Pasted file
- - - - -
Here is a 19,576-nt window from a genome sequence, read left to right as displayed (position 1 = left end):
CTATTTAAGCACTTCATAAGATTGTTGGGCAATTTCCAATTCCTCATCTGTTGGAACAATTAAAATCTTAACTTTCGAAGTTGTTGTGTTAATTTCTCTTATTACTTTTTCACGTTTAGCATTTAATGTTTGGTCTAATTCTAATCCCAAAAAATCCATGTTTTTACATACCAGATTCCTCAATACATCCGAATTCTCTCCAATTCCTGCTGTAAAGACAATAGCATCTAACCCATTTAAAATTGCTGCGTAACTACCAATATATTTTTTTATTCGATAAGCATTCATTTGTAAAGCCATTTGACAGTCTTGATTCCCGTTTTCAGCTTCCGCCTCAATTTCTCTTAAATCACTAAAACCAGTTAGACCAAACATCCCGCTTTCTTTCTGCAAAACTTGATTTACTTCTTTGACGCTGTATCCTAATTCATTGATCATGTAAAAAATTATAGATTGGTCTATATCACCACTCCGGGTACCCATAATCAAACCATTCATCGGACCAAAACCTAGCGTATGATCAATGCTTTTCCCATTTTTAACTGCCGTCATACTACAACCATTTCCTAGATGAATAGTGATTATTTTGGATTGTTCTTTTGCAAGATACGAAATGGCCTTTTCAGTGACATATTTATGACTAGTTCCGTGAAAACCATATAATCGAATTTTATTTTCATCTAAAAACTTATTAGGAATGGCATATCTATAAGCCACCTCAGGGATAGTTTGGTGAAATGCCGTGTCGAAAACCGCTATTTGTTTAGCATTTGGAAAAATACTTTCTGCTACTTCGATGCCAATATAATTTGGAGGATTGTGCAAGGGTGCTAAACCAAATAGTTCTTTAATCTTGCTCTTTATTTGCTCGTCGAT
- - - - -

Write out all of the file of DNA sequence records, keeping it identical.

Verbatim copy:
Here is a 19,576-nt window from a genome sequence, read left to right as displayed (position 1 = left end):
CTATTTAAGCACTTCATAAGATTGTTGGGCAATTTCCAATTCCTCATCTGTTGGAACAATTAAAATCTTAACTTTCGAAGTTGTTGTGTTAATTTCTCTTATTACTTTTTCACGTTTAGCATTTAATGTTTGGTCTAATTCTAATCCCAAAAAATCCATGTTTTTACATACCAGATTCCTCAATACATCCGAATTCTCTCCAATTCCTGCTGTAAAGACAATAGCATCTAACCCATTTAAAATTGCTGCGTAACTACCAATATATTTTTTTATTCGATAAGCATTCATTTGTAAAGCCATTTGACAGTCTTGATTCCCGTTTTCAGCTTCCGCCTCAATTTCTCTTAAATCACTAAAACCAGTTAGACCAAACATCCCGCTTTCTTTCTGCAAAACTTGATTTACTTCTTTGACGCTGTATCCTAATTCATTGATCATGTAAAAAATTATAGATTGGTCTATATCACCACTCCGGGTACCCATAATCAAACCATTCATCGGACCAAAACCTAGCGTATGATCAATGCTTTTCCCATTTTTAACTGCCGTCATACTACAACCATTTCCTAGATGAATAGTGATTATTTTGGATTGTTCTTTTGCAAGATACGAAATGGCCTTTTCAGTGACATATTTATGACTAGTTCCGTGAAAACCATATAATCGAATTTTATTTTCATCTAAAAACTTATTAGGAATGGCATATCTATAAGCCACCTCAGGGATAGTTTGGTGAAATGCCGTGTCGAAAACCGCTATTTGTTTAGCATTTGGAAAAATACTTTCTGCTACTTCGATGCCAATATAATTTGGAGGATTGTGCAAGGGTGCTAAACCAAATAGTTCTTTAATCTTGCTCTTTATTTGCTCGTCGAT